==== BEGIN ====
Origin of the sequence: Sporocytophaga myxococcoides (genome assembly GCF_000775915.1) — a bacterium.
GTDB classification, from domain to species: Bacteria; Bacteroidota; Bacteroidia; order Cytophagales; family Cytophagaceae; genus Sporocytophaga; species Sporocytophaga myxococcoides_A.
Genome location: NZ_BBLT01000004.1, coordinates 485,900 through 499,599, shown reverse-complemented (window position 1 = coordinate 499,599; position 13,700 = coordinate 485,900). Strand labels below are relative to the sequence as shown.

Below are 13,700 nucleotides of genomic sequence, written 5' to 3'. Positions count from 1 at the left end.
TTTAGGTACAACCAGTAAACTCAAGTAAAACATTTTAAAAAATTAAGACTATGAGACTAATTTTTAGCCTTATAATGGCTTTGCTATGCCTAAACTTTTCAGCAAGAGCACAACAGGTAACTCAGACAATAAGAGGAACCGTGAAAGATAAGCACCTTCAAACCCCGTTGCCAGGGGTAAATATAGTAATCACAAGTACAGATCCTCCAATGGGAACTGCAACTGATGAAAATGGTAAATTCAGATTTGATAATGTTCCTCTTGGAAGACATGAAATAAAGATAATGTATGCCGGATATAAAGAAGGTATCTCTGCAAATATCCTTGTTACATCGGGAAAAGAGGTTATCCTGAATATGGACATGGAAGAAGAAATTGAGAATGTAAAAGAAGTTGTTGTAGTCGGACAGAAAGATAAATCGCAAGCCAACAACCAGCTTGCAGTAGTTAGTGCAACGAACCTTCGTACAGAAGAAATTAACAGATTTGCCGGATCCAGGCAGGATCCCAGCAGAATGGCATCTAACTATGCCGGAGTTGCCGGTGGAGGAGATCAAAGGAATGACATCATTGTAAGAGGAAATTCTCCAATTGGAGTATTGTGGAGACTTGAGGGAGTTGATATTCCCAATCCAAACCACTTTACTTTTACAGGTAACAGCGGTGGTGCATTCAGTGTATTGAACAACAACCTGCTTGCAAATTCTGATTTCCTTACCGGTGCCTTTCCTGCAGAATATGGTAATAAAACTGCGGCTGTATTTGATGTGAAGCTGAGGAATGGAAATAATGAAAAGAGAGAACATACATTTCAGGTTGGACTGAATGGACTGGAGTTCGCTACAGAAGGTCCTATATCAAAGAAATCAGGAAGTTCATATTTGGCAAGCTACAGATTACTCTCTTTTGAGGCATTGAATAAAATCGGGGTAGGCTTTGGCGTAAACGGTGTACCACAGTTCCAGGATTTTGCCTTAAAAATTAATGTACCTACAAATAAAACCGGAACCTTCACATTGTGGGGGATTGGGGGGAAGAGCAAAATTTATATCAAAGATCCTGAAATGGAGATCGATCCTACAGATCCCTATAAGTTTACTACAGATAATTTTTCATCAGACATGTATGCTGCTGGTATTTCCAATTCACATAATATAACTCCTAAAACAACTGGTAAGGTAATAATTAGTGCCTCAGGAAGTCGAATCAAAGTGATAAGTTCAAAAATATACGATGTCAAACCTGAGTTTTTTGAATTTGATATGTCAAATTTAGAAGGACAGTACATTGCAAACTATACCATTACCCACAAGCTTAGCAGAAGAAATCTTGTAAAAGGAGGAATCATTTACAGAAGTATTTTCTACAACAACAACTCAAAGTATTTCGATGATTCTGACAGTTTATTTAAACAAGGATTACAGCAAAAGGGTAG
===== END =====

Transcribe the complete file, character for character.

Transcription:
Origin of the sequence: Sporocytophaga myxococcoides (genome assembly GCF_000775915.1) — a bacterium.
GTDB classification, from domain to species: Bacteria; Bacteroidota; Bacteroidia; order Cytophagales; family Cytophagaceae; genus Sporocytophaga; species Sporocytophaga myxococcoides_A.
Genome location: NZ_BBLT01000004.1, coordinates 485,900 through 499,599, shown reverse-complemented (window position 1 = coordinate 499,599; position 13,700 = coordinate 485,900). Strand labels below are relative to the sequence as shown.

Below are 13,700 nucleotides of genomic sequence, written 5' to 3'. Positions count from 1 at the left end.
TTTAGGTACAACCAGTAAACTCAAGTAAAACATTTTAAAAAATTAAGACTATGAGACTAATTTTTAGCCTTATAATGGCTTTGCTATGCCTAAACTTTTCAGCAAGAGCACAACAGGTAACTCAGACAATAAGAGGAACCGTGAAAGATAAGCACCTTCAAACCCCGTTGCCAGGGGTAAATATAGTAATCACAAGTACAGATCCTCCAATGGGAACTGCAACTGATGAAAATGGTAAATTCAGATTTGATAATGTTCCTCTTGGAAGACATGAAATAAAGATAATGTATGCCGGATATAAAGAAGGTATCTCTGCAAATATCCTTGTTACATCGGGAAAAGAGGTTATCCTGAATATGGACATGGAAGAAGAAATTGAGAATGTAAAAGAAGTTGTTGTAGTCGGACAGAAAGATAAATCGCAAGCCAACAACCAGCTTGCAGTAGTTAGTGCAACGAACCTTCGTACAGAAGAAATTAACAGATTTGCCGGATCCAGGCAGGATCCCAGCAGAATGGCATCTAACTATGCCGGAGTTGCCGGTGGAGGAGATCAAAGGAATGACATCATTGTAAGAGGAAATTCTCCAATTGGAGTATTGTGGAGACTTGAGGGAGTTGATATTCCCAATCCAAACCACTTTACTTTTACAGGTAACAGCGGTGGTGCATTCAGTGTATTGAACAACAACCTGCTTGCAAATTCTGATTTCCTTACCGGTGCCTTTCCTGCAGAATATGGTAATAAAACTGCGGCTGTATTTGATGTGAAGCTGAGGAATGGAAATAATGAAAAGAGAGAACATACATTTCAGGTTGGACTGAATGGACTGGAGTTCGCTACAGAAGGTCCTATATCAAAGAAATCAGGAAGTTCATATTTGGCAAGCTACAGATTACTCTCTTTTGAGGCATTGAATAAAATCGGGGTAGGCTTTGGCGTAAACGGTGTACCACAGTTCCAGGATTTTGCCTTAAAAATTAATGTACCTACAAATAAAACCGGAACCTTCACATTGTGGGGGATTGGGGGGAAGAGCAAAATTTATATCAAAGATCCTGAAATGGAGATCGATCCTACAGATCCCTATAAGTTTACTACAGATAATTTTTCATCAGACATGTATGCTGCTGGTATTTCCAATTCACATAATATAACTCCTAAAACAACTGGTAAGGTAATAATTAGTGCCTCAGGAAGTCGAATCAAAGTGATAAGTTCAAAAATATACGATGTCAAACCTGAGTTTTTTGAATTTGATATGTCAAATTTAGAAGGACAGTACATTGCAAACTATACCATTACCCACAAGCTTAGCAGAAGAAATCTTGTAAAAGGAGGAATCATTTACAGAAGTATTTTCTACAACAACAACTCAAAGTATTTCGATGATTCTGACAGTTTATTTAAACAAGGATTACAGCAAAAGGGTAG